More than half of the population receives information about cryptocurrencies. Some South Africans even use cryptoactives to pay their penalty fee. However, this method of payment does not appear in national legislation

South Africa, the country in which citizens can pay their fines with Bitcoin, is among the countries most friendly to cryptoactives, as well as being one of the countries with the most Google searchesabout Bitcoin topics.

On December 5th, the South African authorities announced that they had opened a period for public consultation on the possible changes to be made to the laws currently in force in the country that could regulate payment systems with cryptocurrencies to include them as one of the current methods of payment.

On the Government of South Africa’s website and theReserve Bank of South Africa and the National Treasury’s official page, a document entitled “Review of Law 78 of the National Payment System of 1998” is available to the citizens, so that the interested ones analyze the content and send their opinions, by email, until February 28th, 2019.

The main objective is for the Government of SouthAfrica to review the laws that have become outdated in terms of new payment methods, in order to include regulations for the new existing digital currencies that are not regulated, including cryptocurrencies and the systemsthat arise on blockchain and in the fintech companies.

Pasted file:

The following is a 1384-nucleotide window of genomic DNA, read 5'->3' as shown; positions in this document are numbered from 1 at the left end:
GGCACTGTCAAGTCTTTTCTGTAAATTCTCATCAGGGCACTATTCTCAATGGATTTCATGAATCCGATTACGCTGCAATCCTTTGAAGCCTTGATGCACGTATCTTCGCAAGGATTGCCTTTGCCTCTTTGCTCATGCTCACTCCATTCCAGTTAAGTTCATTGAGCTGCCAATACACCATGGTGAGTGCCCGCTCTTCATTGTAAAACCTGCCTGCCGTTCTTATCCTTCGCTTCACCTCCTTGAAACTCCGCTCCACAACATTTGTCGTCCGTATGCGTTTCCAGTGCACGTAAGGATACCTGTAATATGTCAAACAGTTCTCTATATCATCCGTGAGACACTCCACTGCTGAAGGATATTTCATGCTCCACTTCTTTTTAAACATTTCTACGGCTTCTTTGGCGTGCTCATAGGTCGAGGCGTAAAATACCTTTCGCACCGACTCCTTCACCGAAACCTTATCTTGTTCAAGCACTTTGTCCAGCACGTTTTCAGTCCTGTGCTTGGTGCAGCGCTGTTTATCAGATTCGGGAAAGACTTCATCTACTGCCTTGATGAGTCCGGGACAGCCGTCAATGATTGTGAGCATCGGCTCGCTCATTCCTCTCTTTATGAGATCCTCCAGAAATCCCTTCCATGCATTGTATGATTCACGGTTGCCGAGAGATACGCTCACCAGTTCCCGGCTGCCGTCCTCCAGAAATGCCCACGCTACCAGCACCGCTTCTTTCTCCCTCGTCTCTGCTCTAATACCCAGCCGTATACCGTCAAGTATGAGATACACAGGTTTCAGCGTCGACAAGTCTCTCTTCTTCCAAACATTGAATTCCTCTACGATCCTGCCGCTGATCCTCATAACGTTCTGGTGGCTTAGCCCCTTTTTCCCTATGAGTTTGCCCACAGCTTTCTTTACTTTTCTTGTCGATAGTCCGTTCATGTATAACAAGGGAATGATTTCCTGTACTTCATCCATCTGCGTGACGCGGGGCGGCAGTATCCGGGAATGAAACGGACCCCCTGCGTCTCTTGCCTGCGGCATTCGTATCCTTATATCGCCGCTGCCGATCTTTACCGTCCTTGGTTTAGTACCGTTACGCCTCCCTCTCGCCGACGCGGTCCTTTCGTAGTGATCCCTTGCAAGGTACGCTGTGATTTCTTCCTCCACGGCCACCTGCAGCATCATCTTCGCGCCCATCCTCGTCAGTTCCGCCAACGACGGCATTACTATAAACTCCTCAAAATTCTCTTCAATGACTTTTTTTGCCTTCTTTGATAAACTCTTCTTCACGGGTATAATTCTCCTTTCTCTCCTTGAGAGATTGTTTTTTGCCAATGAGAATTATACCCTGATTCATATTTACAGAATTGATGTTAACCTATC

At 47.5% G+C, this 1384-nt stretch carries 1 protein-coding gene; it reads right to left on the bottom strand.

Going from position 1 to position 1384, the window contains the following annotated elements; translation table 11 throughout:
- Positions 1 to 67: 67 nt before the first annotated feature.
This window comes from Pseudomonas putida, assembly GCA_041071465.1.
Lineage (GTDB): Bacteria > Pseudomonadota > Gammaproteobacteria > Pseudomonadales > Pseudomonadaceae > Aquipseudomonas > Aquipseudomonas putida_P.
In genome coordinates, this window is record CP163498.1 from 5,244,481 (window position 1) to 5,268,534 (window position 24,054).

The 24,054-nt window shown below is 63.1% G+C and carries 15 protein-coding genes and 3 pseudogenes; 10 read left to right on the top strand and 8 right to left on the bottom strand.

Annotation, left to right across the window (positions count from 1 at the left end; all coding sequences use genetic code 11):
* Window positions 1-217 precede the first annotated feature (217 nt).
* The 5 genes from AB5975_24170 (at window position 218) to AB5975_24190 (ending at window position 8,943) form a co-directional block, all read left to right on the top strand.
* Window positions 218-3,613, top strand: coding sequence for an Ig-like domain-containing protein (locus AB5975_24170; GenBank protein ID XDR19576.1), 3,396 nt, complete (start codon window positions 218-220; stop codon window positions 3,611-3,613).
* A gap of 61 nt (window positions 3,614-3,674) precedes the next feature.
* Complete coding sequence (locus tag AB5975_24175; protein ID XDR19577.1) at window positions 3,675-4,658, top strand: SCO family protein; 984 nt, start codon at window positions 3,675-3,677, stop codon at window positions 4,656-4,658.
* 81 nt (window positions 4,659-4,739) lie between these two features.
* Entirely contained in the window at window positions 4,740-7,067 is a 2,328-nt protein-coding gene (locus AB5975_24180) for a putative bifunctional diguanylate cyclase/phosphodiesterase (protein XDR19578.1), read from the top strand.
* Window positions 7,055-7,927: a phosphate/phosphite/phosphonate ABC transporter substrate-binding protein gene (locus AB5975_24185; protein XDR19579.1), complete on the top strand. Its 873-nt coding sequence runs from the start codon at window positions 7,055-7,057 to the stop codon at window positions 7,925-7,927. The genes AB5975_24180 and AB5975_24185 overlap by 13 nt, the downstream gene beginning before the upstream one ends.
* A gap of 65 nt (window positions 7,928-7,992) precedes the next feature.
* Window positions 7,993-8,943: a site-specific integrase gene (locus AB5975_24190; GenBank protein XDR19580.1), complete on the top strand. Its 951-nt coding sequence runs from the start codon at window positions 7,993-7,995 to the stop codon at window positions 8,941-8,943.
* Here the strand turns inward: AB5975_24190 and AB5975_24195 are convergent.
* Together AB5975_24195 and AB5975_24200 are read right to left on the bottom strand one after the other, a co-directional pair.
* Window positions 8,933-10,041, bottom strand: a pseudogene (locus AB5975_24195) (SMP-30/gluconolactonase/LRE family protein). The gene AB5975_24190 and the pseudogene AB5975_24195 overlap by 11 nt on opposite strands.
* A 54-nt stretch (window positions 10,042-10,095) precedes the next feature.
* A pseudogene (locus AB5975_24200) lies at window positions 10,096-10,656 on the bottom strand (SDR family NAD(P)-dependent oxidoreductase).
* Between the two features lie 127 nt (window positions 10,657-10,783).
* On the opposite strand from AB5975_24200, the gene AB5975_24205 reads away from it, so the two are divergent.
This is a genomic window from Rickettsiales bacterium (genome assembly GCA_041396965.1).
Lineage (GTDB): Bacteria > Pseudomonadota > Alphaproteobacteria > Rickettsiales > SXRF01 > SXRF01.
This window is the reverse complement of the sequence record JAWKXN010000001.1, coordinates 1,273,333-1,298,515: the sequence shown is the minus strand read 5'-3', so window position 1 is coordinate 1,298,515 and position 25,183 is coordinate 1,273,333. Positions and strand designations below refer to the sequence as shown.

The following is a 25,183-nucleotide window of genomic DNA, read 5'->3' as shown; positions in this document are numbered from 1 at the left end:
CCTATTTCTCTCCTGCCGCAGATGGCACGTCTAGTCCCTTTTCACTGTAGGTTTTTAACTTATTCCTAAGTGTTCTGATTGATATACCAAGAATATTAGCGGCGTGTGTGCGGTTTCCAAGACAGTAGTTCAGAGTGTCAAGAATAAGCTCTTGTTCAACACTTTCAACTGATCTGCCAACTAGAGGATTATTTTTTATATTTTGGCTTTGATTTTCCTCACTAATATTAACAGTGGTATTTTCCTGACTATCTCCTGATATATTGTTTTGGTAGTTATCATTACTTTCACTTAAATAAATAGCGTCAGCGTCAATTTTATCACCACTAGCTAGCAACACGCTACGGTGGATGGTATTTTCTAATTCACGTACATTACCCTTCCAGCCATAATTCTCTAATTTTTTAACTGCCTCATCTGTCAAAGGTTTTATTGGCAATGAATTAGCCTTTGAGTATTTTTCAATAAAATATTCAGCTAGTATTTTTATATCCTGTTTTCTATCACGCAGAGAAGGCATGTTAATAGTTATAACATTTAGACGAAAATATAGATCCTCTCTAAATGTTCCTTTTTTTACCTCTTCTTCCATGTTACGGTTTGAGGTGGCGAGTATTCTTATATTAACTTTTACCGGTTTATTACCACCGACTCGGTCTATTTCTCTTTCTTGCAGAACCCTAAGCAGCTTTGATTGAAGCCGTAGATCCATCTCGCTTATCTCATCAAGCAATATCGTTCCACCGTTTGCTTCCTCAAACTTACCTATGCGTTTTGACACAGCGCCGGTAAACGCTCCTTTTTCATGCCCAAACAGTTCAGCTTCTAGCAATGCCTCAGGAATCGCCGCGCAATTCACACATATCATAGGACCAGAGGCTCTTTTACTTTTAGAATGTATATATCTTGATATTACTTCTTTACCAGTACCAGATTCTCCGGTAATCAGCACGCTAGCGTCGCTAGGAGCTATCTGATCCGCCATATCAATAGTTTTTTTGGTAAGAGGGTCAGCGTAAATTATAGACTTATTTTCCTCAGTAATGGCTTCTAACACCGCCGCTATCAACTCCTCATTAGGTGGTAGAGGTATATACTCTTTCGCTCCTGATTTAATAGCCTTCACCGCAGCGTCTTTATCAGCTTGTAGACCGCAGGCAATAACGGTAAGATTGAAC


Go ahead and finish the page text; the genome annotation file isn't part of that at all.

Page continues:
This decision of the South African Government to reform the law of the payment system seems to indicate that in lieu of creating new laws to regulate the cryptoactive sector, the intention is to adapt the laws in force to the ecosystem.

In April, the authorities of the Public RevenueService of South Africa (SARS) assured that they would soon take into account transactions with cryptocurrencies for the tax rules that were already in force in the country. The government agency explained that there is a very complete legal framework in South Africa; hence, it did not consider it necessary to write a separate interpretation on the subject.

In November, a survey revealed that 69% of SouthAfricans know cryptocurrencies and 39% of them own cryptoactives. The SouthAfrican Government considers that the outdated laws and the lack of regulation of this sector can generate problems since it is a gateway to the economy. The statement adds that, because changes in technology are constant, laws must be flexible too.

The payment industry is moving towards a digital era and financial technology is also moving forward with great strides. Therefore, the regulatory and legislative framework must be flexible and adaptable to these changes and provide an enabling environment for innovation to thrive.

This does not prevent the Government from making sure to avoid scams. This year, SARS was in charge of tracking transactions in order to avoid tax evasion.

For the Government, the development of global policies related to financial stability must take into account a law reform, in addition to international standards and the demands of institutions such as the WorldBank and the International Monetary Fund.

By María Rodríguez


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